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Using a surgeon-modified iliac branch device to preserve the internal iliac artery during endovascular aneurysm repair: single-center experiences and early results.

Wu WW, Lin C, Liu B, Liu CW - Chin. Med. J. (2015)

Bottom Line: Technical successes were obtained in all patients.All grafts remained patent without any sign of endoleaks.There were no aneurysm ruptures, deaths, or other complications related to pelvic flow.

View Article: PubMed Central - PubMed

Affiliation: Department of Vascular Surgery, Peking Union Medical College Hospital, Chinese Academy of Medical Science, Beijing 100730, China.

ABSTRACT

Background: To evaluate the feasibility of a new surgeon-modified iliac branch device (IBD) technique to maintain pelvic perfusion in the management of common iliac artery (CIA) aneurysm during endovascular aneurysm repair (EVAR).

Methods: From January 2011 to December 2013, a new surgeon-modified IBD technique was performed in department of vascular surgery of Peking Union Medical College Hospital in five patients treated for CIA aneurysm with or without abdominal aortic aneurysm. A stent-graft limb was initially deployed in vitro, anastomosed with vascular graft, creating a modified IBD reloaded into a larger sheath, with or without a guidewire preloaded into the side branch. The reloaded IBD was then placed in the iliac artery, with a covered stent bridging internal iliac artery and the branch. Finally, a bifurcated stent-graft was deployed, and a limb device was used to connect the main body and IBD.

Results: Technical successes were obtained in all patients. The mean follow-up length was 24 months (range: 6-38 months). All grafts remained patent without any sign of endoleaks. There were no aneurysm ruptures, deaths, or other complications related to pelvic flow.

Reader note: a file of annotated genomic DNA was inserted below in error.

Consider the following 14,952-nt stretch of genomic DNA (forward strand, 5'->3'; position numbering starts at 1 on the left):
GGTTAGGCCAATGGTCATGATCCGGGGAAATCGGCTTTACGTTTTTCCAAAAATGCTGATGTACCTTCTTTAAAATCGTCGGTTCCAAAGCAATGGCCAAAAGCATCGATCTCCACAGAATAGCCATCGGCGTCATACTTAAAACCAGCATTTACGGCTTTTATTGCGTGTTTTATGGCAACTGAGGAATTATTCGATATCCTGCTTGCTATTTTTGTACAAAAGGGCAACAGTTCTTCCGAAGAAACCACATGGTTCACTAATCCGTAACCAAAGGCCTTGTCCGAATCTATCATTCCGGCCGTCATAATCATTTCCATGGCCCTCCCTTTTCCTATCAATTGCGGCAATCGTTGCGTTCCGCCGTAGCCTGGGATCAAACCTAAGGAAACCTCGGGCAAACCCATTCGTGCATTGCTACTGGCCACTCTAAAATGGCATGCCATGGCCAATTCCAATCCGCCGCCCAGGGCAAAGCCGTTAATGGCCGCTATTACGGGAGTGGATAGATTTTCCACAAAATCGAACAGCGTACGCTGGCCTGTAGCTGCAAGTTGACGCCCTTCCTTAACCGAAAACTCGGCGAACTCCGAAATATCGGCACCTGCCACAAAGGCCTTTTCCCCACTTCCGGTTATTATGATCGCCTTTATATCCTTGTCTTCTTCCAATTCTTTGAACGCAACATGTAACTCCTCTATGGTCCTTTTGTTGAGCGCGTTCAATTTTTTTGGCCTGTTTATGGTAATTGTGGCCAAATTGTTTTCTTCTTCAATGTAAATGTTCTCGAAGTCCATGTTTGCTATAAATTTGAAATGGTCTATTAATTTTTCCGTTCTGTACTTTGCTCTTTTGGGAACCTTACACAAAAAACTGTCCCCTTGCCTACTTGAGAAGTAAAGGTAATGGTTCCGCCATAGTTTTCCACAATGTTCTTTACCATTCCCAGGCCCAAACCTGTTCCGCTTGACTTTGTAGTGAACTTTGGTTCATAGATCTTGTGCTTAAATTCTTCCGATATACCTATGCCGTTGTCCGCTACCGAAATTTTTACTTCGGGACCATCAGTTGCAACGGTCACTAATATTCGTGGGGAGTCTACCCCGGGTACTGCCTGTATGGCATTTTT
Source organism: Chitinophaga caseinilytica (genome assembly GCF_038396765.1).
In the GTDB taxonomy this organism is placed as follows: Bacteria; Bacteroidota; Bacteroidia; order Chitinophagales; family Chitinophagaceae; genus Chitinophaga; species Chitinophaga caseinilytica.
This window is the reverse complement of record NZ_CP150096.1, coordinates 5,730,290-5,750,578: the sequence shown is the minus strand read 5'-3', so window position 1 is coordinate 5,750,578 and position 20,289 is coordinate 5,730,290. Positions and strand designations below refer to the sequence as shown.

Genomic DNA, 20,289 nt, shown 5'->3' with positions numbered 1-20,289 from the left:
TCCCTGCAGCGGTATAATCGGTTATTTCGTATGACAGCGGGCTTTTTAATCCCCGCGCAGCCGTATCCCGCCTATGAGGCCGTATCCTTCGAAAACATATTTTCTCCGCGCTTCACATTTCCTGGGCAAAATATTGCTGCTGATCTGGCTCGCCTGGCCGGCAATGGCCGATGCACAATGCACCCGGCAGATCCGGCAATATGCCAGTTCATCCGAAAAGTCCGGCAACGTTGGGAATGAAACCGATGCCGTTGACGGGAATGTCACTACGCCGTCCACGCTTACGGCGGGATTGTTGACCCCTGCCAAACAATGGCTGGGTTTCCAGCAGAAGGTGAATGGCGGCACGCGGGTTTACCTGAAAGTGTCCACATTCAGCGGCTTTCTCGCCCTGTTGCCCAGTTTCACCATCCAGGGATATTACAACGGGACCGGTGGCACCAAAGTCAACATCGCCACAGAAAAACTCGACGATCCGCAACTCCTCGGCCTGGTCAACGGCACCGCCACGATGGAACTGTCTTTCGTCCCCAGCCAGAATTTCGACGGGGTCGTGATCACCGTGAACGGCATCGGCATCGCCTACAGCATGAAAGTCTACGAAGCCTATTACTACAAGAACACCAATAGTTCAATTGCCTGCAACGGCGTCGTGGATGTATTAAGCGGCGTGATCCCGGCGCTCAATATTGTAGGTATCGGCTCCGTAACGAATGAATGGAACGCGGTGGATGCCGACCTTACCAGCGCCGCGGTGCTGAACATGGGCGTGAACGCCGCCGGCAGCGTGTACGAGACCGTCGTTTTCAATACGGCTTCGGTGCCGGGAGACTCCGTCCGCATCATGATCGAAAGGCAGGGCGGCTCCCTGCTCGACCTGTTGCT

Conclusions: Using the surgeon-modified IBD to preserve pelvic flow is a feasible endovascular technique and an appealing solution for personalized treatment of CIA aneurysm during EVAR.

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Related in: MedlinePlus

Follow-up of an IBD procedure. (a) Preoperative CTA displayed large iliac aneurysms and angulated right IIA; (b) Postoperative CTA revealed preserved right IIA with its branches, and patent grafts with no endoleak after 24-month follow-up. CTA: Computed tomographic angiography; IBD: Iliac branch device; IIA: Internal iliac artery.
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Figure 5: Follow-up of an IBD procedure. (a) Preoperative CTA displayed large iliac aneurysms and angulated right IIA; (b) Postoperative CTA revealed preserved right IIA with its branches, and patent grafts with no endoleak after 24-month follow-up. CTA: Computed tomographic angiography; IBD: Iliac branch device; IIA: Internal iliac artery.

Mentions: Technical successes were obtained in all of the five patients with aneurysms repaired, and target IIAs reconstructed. Completing angiography showed a mild Type II endoleak in one patient, which disappeared 3 months later. The mean follow-up length was 24 months (range: 6–38 months). All grafts remained patent without any sign of migration, fracture or endoleaks, and IIA flow was preserved [Figure 5]. There were no aneurysm ruptures, deaths, or other complications related to pelvic flow. Aneurysm shrinkage of >5 mm was seen in all patients in computed tomography (CT) scan. No aneurysm enlargement was observed in any patient.